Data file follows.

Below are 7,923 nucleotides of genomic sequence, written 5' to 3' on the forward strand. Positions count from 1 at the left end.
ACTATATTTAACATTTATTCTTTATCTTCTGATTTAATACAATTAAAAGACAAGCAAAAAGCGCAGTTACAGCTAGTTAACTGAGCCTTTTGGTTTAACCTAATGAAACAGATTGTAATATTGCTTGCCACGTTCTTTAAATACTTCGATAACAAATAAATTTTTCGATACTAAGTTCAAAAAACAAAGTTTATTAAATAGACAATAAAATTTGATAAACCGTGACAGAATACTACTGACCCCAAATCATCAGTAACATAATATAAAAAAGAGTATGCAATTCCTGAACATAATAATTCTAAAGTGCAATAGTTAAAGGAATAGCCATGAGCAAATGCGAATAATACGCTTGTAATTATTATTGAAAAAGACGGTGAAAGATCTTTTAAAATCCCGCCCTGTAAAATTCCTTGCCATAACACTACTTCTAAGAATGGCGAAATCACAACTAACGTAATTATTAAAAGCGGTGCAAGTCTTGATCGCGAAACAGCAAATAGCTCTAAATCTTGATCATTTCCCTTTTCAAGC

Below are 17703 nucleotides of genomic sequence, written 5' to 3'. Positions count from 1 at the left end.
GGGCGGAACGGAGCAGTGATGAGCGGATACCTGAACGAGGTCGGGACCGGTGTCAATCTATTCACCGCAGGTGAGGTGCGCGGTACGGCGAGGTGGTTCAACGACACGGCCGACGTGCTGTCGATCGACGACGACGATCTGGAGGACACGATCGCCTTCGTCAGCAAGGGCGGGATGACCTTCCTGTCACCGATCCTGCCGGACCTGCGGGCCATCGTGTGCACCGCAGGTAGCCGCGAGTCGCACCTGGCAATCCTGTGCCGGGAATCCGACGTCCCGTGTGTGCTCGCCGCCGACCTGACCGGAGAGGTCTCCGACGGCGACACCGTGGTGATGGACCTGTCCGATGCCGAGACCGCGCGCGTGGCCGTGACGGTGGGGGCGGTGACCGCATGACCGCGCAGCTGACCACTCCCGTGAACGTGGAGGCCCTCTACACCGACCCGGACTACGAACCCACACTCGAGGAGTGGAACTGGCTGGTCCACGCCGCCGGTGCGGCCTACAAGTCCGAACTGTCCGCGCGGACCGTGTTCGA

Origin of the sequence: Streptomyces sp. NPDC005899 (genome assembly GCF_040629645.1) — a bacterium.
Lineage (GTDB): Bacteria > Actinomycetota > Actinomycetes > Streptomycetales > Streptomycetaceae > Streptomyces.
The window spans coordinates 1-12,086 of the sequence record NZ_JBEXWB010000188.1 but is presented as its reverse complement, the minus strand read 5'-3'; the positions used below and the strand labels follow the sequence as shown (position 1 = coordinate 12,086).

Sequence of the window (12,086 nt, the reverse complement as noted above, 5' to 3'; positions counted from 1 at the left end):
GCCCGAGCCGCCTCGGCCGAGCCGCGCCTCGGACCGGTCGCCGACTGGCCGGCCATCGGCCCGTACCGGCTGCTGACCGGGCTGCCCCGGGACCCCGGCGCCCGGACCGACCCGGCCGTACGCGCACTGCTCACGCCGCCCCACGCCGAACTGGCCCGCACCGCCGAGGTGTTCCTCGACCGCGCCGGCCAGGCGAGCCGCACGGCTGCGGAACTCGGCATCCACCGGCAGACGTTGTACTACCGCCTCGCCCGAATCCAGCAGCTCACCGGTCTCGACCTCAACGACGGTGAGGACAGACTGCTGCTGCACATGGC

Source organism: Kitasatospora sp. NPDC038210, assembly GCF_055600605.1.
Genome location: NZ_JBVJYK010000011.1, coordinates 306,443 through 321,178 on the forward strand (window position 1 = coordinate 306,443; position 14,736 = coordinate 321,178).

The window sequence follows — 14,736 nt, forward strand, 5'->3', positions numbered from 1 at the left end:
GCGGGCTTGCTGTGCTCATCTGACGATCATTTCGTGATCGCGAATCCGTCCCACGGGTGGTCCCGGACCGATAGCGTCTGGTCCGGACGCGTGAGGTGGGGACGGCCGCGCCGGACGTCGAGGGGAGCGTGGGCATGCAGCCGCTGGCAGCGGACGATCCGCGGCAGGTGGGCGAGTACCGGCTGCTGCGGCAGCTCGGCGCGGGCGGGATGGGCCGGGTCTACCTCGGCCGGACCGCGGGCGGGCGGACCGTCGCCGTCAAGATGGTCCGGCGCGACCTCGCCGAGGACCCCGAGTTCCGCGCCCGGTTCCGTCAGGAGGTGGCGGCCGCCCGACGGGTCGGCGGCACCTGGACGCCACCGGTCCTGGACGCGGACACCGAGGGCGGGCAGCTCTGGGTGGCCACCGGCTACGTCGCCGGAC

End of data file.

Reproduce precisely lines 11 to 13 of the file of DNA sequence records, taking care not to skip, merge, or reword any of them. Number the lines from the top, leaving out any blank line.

Genome location: NZ_JBVJYK010000011.1, coordinates 306,443 through 321,178 on the forward strand (window position 1 = coordinate 306,443; position 14,736 = coordinate 321,178).

The window sequence follows — 14,736 nt, forward strand, 5'->3', positions numbered from 1 at the left end:
GCGGGCTTGCTGTGCTCATCTGACGATCATTTCGTGATCGCGAATCCGTCCCACGGGTGGTCCCGGACCGATAGCGTCTGGTCCGGACGCGTGAGGTGGGGACGGCCGCGCCGGACGTCGAGGGGAGCGTGGGCATGCAGCCGCTGGCAGCGGACGATCCGCGGCAGGTGGGCGAGTACCGGCTGCTGCGGCAGCTCGGCGCGGGCGGGATGGGCCGGGTCTACCTCGGCCGGACCGCGGGCGGGCGGACCGTCGCCGTCAAGATGGTCCGGCGCGACCTCGCCGAGGACCCCGAGTTCCGCGCCCGGTTCCGTCAGGAGGTGGCGGCCGCCCGACGGGTCGGCGGCACCTGGACGCCACCGGTCCTGGACGCGGACACCGAGGGCGGGCAGCTCTGGGTGGCCACCGGCTACGTCGCCGGAC